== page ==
As we learned on yesterday’s daf, the situation of a mokhes – a tax collector – was different in Talmudic times than it is today. Tax collectors were individuals who purchased the right to collect taxes from the government and then could choose to collect different amounts from different people – a system that created anomalies and caused the Rabbinic Sages to consider a mokhes a dishonest person.
The Mishna on our daf teaches that if a person had his donkey or his cloak taken by a mokhes, but then received a different one from the mokhes in its stead, he can keep it, since we can assume that the original owner despaired of ever getting it back (referred to as ye’ush – despair).
The Gemara opens by quoting a baraita that teaches that when the person receives an object in exchange for his own from the mokhes, he should return it to the original owner. The explanation for this ruling would be that simple ye’ush does not suffice to allow for transfer of ownership. An alternative reading of the baraita suggests that although the recipient can keep the object because of the owner’s ye’ush, he would likely return it to the original owner, since a person does not want to keep property that does not really belong to him.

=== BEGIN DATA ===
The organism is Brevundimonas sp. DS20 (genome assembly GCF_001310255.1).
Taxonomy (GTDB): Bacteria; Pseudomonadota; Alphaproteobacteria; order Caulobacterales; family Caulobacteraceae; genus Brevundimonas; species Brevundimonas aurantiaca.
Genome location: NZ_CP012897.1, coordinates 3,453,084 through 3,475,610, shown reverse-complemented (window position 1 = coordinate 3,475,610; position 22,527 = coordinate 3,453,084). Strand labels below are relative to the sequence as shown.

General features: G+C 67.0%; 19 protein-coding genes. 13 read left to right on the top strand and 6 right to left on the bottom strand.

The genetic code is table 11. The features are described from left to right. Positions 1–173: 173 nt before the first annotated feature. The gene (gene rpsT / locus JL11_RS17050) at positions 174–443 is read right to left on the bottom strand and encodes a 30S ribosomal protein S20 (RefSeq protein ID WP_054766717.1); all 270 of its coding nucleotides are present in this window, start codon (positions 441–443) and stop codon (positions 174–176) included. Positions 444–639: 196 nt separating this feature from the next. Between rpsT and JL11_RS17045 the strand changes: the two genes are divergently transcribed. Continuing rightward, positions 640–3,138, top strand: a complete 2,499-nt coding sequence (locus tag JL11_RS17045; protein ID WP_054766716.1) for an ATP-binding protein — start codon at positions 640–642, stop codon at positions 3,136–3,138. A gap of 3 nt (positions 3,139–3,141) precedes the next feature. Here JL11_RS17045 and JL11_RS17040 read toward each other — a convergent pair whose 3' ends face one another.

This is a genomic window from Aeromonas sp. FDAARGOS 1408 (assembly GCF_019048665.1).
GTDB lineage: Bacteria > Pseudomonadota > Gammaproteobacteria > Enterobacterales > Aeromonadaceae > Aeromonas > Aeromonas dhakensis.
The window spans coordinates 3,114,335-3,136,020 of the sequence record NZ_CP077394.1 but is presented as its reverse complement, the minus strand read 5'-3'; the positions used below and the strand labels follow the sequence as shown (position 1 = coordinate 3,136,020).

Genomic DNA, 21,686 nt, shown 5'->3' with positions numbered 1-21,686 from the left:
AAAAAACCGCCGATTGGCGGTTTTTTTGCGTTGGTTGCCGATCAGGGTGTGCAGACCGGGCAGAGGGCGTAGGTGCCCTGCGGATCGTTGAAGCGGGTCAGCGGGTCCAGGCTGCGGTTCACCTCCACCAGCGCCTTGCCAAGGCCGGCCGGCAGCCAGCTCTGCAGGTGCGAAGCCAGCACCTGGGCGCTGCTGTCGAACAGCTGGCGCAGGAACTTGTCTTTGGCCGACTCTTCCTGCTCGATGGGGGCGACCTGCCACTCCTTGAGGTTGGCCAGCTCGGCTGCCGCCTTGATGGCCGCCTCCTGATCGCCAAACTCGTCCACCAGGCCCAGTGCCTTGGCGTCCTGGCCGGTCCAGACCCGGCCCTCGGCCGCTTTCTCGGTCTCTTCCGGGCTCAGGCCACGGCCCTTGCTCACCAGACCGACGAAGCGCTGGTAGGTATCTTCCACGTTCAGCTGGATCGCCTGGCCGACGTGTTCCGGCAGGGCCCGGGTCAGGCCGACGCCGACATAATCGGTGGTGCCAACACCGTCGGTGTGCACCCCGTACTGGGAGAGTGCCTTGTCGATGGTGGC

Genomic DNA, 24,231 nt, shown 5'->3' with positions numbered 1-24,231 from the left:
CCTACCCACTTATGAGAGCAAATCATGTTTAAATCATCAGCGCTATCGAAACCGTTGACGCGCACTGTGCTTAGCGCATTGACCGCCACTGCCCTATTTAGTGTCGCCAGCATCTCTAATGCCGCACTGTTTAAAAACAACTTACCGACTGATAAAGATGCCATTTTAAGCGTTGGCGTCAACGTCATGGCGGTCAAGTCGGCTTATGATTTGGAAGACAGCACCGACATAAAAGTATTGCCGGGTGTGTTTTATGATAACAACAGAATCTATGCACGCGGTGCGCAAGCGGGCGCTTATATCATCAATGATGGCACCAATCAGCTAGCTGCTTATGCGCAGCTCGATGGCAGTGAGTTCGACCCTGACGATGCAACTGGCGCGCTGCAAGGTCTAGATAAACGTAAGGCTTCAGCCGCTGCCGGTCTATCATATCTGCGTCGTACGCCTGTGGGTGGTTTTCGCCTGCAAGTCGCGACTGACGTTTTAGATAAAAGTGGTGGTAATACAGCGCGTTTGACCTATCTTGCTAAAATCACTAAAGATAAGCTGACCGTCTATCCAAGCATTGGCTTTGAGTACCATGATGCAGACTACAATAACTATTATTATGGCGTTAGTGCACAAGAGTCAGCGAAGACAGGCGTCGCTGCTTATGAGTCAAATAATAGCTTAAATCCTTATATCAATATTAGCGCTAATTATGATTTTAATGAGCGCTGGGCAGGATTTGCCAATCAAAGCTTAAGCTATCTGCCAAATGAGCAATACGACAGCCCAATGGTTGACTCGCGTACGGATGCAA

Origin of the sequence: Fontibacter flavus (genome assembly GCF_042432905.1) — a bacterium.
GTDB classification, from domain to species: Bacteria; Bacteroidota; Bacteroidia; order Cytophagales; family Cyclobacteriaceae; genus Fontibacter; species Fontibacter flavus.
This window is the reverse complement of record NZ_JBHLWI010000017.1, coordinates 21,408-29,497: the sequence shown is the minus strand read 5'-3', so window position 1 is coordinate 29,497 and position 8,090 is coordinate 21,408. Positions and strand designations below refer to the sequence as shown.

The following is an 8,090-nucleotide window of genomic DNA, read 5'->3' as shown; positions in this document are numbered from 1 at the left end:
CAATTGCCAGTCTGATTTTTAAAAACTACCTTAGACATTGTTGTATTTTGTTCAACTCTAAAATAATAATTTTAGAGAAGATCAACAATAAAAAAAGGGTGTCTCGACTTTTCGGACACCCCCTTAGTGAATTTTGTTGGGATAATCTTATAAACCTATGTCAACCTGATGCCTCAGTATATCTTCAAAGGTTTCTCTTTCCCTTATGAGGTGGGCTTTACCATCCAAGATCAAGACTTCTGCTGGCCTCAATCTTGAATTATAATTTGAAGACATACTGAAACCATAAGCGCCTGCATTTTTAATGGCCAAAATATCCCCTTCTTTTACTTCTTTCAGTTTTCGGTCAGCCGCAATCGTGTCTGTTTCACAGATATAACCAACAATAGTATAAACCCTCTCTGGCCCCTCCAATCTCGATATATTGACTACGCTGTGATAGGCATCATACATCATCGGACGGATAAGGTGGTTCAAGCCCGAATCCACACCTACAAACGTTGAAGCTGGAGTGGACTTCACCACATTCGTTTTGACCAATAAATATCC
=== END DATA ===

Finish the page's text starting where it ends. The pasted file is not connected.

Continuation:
According to Rashi, the baraita (in either of its two presentations) stands in disagreement with the Mishna, which did not see any need to return the object. The Ra’avad disagrees, arguing that a baraita that is introduced with the term tanna immediately after a Mishna invariably comes to explain the Mishna, rather than argue with it. The Ra’avad explains that the baraita expects the recipient to return the object to its owner – but not for free. He can demand from the owner to pay him what he lost in his interaction with the mokhes.